Identifying the right data to support a journey analytics use case is the most critical component to the success of the entire program. There are many moving parts in a journey analytics program, such as: executive sponsorship, the team, the competency and skill sets of the team, the right goals and objectives, but none is more important than finding the right data.
The data used in journey analysis must contain enough information to illuminate the story about how the customer navigated through the various channels. Business processes can change a customer record or route them in many different directions. These are all clues to the puzzle that enables a customer to fulfill the purpose of their journey.
There are four major classes that comprise the foundation of data used in journey analytics initiatives. Data from each class convey different parts of the story. Here's a description of the four data classes:
- Interaction Data – Data collected by the systems, or channels, in which a customer directly interfaces. (e.g. A website interaction by the customer to pay a bill.)
- Transaction Data – The recorded details and outcome of a customer transaction with a company. (e.g. A credit card decline and the details about why it declined.)
- Business Data – business data that can be correlated to interaction or transaction data. (e.g. Satisfaction, complaint, or dispute records.)
- Segmentation Data – Attributes about the customer. (e.g. Demographic or Subscribed Product information.)
Journey Data's Many Forms
From raw system logs to data warehouse table extracts. There are some simple rules on where to find the best data source per data classification:
- Raw System Logs are the most robust interaction data source to tell an exhaustive story of how a customer navigated the various channels during the interaction. These logs were designed for verbose debugging and typically have the deepest level of detail about a customer interaction. These can be considered "messy" data.
- Data Warehouse & Database Table Extracts will commonly house transaction, business and segmentation data. These data types typically have business logic applied upstream prior to the data being written to the database and is often summarized. These data sources are generally "cleaner" and better organized.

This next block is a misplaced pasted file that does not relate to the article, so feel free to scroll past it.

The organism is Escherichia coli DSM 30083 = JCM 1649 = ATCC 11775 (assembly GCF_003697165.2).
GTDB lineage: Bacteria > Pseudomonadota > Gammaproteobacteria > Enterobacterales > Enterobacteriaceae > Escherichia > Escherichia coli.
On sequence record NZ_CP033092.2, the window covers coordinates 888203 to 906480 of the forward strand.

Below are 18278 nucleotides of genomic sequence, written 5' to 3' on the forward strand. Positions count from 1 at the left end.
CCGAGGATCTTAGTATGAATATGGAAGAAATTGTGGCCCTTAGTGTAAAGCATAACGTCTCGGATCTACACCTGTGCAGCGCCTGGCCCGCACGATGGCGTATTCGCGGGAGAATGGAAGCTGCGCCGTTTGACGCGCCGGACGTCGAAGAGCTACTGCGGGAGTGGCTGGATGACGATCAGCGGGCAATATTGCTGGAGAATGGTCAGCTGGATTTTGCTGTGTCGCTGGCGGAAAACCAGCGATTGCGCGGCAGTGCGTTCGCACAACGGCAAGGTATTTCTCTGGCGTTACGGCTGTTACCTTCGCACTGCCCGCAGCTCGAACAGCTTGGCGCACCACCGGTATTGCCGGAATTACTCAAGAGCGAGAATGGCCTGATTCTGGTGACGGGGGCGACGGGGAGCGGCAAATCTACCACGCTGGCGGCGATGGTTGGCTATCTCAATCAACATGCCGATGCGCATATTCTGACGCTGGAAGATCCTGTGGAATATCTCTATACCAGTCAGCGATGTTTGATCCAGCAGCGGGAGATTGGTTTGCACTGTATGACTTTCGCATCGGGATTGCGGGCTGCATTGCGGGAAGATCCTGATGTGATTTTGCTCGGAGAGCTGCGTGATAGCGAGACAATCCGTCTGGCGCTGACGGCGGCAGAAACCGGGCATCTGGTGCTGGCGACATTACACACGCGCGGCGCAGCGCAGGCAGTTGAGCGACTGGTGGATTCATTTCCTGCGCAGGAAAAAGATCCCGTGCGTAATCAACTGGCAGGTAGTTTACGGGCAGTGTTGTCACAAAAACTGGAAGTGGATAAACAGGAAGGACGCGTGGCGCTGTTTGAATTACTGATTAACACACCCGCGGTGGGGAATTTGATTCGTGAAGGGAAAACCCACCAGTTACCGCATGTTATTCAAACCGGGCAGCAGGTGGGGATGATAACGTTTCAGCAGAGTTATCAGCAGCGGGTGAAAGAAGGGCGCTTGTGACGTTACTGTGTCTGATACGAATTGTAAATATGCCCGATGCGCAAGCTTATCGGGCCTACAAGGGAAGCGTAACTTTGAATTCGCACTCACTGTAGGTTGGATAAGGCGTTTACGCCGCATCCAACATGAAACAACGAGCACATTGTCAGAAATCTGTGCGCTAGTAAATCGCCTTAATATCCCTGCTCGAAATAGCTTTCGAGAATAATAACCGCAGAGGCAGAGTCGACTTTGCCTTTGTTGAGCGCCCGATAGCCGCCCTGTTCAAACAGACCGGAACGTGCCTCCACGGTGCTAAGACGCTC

Even with these fairly simple rules on where the necessary data might live, it’s often a challenge to find the right person in an organization that can locate the right data for an initiative. Especially when you're looking to collect data from several channels for a large journey analytics initiative. This speaks to data, like organizations, being organized in silos by business unit, as well as the complexity of data.
For raw system log data, in our experience, the most effective way to acquire the right data is by finding the data producer. This is the Subject Matter Expert (SME) who knows the system that generates the data in its native environment. Getting to data in its native form ensures it has not been cleansed, typical of data warehousing processes, and that it contains all of the elements required to tell the unaltered story of the journey. For example, an IVR developer is best suited to provide IVR data, while web developers or web analytics teams are best suited to locate web data.
On the flip side, the data warehouse and database table extracts traditionally come from data consumers. Data consumers are those who use data that has already been cleansed. Data cleansing, typically, has little impact on the power of the data when combined with other sources to form journeys. These extract sources are normally much lighter in size (structured, delimited text, as opposed to verbose system logs) and contain more focus around each category. For example, transaction data will contain: transaction type, amount, account, date, time and other transaction attributes.
Warehouse extractions represent the most common data source we see, while raw system logs will generally include more comprehensive detail.
This is customarily the hardest part of the data discovery process – finding the right data sources and their experts. Once the right data is found, the foundation is built for a successful journey analytics program.
In the next blog, we’ll explore some of the best data sources for each category.